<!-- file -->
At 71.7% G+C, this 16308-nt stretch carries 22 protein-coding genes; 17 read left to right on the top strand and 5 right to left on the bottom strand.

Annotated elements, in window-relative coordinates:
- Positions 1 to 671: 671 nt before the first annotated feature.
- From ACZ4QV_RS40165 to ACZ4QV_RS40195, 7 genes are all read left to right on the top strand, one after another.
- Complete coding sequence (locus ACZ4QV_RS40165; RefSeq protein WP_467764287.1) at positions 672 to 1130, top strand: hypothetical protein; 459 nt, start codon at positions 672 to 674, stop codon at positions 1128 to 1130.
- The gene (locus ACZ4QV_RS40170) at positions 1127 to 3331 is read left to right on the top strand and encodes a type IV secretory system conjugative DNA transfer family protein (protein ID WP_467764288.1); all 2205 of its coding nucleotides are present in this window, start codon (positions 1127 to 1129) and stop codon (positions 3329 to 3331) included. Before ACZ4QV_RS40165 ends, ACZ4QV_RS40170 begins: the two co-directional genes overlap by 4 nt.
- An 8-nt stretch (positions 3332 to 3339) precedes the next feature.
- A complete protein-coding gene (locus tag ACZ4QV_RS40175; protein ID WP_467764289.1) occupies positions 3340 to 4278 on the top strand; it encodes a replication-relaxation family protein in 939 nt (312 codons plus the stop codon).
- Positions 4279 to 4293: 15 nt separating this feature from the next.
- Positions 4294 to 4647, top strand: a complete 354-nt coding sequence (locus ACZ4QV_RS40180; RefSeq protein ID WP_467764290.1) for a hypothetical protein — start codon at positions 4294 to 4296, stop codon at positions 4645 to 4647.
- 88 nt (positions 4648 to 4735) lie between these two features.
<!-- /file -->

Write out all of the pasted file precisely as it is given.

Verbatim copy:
At 71.7% G+C, this 16308-nt stretch carries 22 protein-coding genes; 17 read left to right on the top strand and 5 right to left on the bottom strand.

Annotated elements, in window-relative coordinates:
- Positions 1 to 671: 671 nt before the first annotated feature.
- From ACZ4QV_RS40165 to ACZ4QV_RS40195, 7 genes are all read left to right on the top strand, one after another.
- Complete coding sequence (locus ACZ4QV_RS40165; RefSeq protein WP_467764287.1) at positions 672 to 1130, top strand: hypothetical protein; 459 nt, start codon at positions 672 to 674, stop codon at positions 1128 to 1130.
- The gene (locus ACZ4QV_RS40170) at positions 1127 to 3331 is read left to right on the top strand and encodes a type IV secretory system conjugative DNA transfer family protein (protein ID WP_467764288.1); all 2205 of its coding nucleotides are present in this window, start codon (positions 1127 to 1129) and stop codon (positions 3329 to 3331) included. Before ACZ4QV_RS40165 ends, ACZ4QV_RS40170 begins: the two co-directional genes overlap by 4 nt.
- An 8-nt stretch (positions 3332 to 3339) precedes the next feature.
- A complete protein-coding gene (locus tag ACZ4QV_RS40175; protein ID WP_467764289.1) occupies positions 3340 to 4278 on the top strand; it encodes a replication-relaxation family protein in 939 nt (312 codons plus the stop codon).
- Positions 4279 to 4293: 15 nt separating this feature from the next.
- Positions 4294 to 4647, top strand: a complete 354-nt coding sequence (locus ACZ4QV_RS40180; RefSeq protein ID WP_467764290.1) for a hypothetical protein — start codon at positions 4294 to 4296, stop codon at positions 4645 to 4647.
- 88 nt (positions 4648 to 4735) lie between these two features.